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US connected TV users will grow by 20.6% in 2016 to reach 181.8 million. Starting next year, growth will level off to single digits but continue in positive territory through at least 2020, when the number of users will reach 202.1 million, as explored in a new eMarketer report, “Connected TV and Over-the-Top Video: The Living Room’s Place in the US Digital Video Ecosystem” (eMarketer PRO customers only).
By 2020, connected TV users will represent 71.2% of internet users and 60.4% of the US population, up from 68.0% and 56.1%, respectively, in 2016.
Smart TV viewers will make up an increasing number of the connected TV user base during eMarketer’s forecast period. By 2020, 34.4% of connected TV users in the US will watch on smart TVs, up from 26.9% in 2016.
Smart TVs won’t be the only growth category within the group of devices that make up the connected TV universe. Amazon’s and Google’s streaming devices will enjoy the most growth from 2016 through 2020, followed by Roku players and smart TVs. Apple TV and game consoles will grow more moderately, while Blu-ray players will remain essentially flat.
Connected TV users as a whole will increase by a compound annual growth rate (CAGR) of 2.68% from 2016–2020—a lower growth rate than that of every device listed separately except Blu-ray players. This suggests people will increasingly use multiple devices, driving up the growth rates of individual devices more than the category as a whole.
As is typical with connected TV data, the number of households closely follows the number of users, with an average of 2.06 users per US household during the forecast period. By 2020, there will be 97.7 million US connected TV households, up from 88.7 million in 2016. Much like the user figures, growth will top 20% this year and recede into the single digits next year and for the rest of the forecast.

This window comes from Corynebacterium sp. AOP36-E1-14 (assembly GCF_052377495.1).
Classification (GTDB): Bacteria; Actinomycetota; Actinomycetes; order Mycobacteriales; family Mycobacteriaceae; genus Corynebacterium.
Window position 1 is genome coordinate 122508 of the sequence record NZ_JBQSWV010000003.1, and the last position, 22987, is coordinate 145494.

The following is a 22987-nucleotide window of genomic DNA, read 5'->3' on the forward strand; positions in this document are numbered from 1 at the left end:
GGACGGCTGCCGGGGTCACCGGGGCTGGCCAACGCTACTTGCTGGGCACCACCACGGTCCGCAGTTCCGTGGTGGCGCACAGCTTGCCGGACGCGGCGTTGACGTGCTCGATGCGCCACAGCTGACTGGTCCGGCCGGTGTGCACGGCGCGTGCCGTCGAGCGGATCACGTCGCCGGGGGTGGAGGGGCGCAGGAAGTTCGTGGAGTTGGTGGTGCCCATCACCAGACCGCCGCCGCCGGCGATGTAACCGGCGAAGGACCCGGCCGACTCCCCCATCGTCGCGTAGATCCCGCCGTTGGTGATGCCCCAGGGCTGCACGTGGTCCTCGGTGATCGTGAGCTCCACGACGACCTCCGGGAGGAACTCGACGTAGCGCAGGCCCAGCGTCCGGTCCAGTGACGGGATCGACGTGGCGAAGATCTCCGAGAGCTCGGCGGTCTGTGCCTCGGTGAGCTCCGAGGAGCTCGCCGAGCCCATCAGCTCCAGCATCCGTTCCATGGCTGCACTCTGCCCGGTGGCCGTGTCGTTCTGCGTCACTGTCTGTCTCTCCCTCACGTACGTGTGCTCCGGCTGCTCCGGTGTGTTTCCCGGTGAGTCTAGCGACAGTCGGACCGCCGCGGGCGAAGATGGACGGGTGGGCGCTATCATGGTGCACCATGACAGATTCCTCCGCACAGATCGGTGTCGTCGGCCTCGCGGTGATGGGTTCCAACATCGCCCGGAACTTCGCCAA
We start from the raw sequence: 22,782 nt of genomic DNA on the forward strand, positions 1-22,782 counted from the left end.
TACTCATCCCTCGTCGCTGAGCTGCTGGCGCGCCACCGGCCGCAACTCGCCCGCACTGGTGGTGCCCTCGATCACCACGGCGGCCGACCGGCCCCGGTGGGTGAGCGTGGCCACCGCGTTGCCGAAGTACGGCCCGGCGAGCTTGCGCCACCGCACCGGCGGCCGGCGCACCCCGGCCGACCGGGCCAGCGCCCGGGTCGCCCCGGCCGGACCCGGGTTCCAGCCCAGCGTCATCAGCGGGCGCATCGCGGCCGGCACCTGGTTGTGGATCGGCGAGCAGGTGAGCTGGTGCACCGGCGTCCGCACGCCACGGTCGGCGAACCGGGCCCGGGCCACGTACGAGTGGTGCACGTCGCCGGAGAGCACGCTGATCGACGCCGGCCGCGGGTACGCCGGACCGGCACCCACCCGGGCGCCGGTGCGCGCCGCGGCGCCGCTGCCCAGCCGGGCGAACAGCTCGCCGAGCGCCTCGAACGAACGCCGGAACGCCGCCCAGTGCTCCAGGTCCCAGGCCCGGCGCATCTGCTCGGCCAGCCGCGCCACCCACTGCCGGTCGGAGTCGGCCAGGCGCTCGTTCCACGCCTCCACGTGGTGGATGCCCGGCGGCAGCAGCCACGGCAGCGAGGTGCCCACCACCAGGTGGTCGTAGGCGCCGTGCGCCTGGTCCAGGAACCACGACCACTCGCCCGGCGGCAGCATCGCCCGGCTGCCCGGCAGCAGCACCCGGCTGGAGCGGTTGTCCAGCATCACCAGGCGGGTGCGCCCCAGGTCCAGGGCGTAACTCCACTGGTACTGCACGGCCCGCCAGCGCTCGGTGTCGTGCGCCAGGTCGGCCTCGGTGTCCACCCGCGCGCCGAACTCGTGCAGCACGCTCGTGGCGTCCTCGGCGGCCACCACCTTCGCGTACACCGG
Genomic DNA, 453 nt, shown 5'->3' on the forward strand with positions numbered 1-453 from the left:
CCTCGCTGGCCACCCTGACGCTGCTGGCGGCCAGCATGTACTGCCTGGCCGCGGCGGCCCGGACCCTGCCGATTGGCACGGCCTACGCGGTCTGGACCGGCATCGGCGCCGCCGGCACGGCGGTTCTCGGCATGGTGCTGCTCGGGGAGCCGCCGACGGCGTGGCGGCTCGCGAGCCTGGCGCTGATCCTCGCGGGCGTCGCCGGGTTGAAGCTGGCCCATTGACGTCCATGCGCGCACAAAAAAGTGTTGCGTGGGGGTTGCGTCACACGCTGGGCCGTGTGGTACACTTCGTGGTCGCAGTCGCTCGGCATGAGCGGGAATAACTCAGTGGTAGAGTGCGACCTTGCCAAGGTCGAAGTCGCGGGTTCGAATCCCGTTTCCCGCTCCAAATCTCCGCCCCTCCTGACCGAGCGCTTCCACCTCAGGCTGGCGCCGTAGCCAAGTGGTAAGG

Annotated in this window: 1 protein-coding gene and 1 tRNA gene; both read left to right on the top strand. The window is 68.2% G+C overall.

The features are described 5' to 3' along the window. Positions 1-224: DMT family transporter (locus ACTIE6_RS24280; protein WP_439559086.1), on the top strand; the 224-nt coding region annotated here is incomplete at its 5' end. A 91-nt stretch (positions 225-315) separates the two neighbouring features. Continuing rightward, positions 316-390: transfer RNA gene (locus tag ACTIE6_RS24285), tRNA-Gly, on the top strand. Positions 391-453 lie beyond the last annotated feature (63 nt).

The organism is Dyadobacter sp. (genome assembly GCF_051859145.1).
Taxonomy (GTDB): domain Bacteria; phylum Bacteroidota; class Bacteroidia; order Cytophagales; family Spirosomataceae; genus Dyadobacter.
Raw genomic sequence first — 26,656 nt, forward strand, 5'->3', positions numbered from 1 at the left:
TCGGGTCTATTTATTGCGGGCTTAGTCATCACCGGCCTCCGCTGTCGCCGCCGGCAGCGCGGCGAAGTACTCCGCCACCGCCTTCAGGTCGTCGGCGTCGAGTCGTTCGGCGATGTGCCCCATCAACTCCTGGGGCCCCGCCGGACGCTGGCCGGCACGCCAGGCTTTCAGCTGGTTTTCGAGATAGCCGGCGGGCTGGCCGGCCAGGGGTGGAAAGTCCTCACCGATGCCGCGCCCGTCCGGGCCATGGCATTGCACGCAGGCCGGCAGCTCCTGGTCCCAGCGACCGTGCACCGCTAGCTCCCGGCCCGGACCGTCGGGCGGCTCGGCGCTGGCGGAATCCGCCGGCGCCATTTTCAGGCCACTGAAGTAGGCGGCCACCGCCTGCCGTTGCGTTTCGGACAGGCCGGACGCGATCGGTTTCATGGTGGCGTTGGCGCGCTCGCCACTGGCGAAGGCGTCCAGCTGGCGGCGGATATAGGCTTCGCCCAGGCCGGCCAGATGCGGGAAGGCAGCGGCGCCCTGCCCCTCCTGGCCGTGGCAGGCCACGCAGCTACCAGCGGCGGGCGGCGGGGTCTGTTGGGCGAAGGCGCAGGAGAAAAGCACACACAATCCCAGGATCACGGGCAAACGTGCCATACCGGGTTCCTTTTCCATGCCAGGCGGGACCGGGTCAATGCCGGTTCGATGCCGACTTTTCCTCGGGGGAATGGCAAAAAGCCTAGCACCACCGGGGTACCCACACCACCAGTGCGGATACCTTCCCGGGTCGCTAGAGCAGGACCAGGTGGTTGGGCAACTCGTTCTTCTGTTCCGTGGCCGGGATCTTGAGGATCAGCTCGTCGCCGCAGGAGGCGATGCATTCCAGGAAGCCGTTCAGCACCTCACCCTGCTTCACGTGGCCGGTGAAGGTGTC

A GfK study titled “Over-the-Top TV 2016: A Complete Video Landscape” found that 36% of US internet users owned connected TV devices in 2016, nearly double the 19% who did in 2014. This particular stat was limited to set-top boxes and streaming sticks, and did not include smart TVs, game consoles, or Blu-ray and DVD players, though the full study looked at all of the above.
Connected TV accounted for 20% of US weekly time spent viewing digital video in August 2016, according to a Frank N. Magid Associates study. Mobile devices made up a combined 33%, while the largest share, 46%, went to computers. Even though connected TV had the smallest share of the three major device platforms, it grew by a factor of 2.5 in the two years leading up to the study, according to Magid.
Devices that power home-based video viewing showed high US penetration rates in separate studies published in September 2016. Nielsen noted that 24% of US households had smart TVs in Q2 2016, while 76% had DVD or Blu-ray players, 53% subscribed to a subscription video-on-demand (SVOD) service and 44% had game consoles. The study also noted that 94% of households had HDTVs.
A study by Verto Analytics found that in addition to the 90% of US internet users who had desktops or laptops, 31% had smart TVs, 29% had game consoles and 21% had streaming media devices. Since consumers need only one such device to enable connected TV viewing, the combined penetration rates—coupled with the likelihood that other household members might be using the same devices—amount to mainstream adoption of home-based video streaming technologies.
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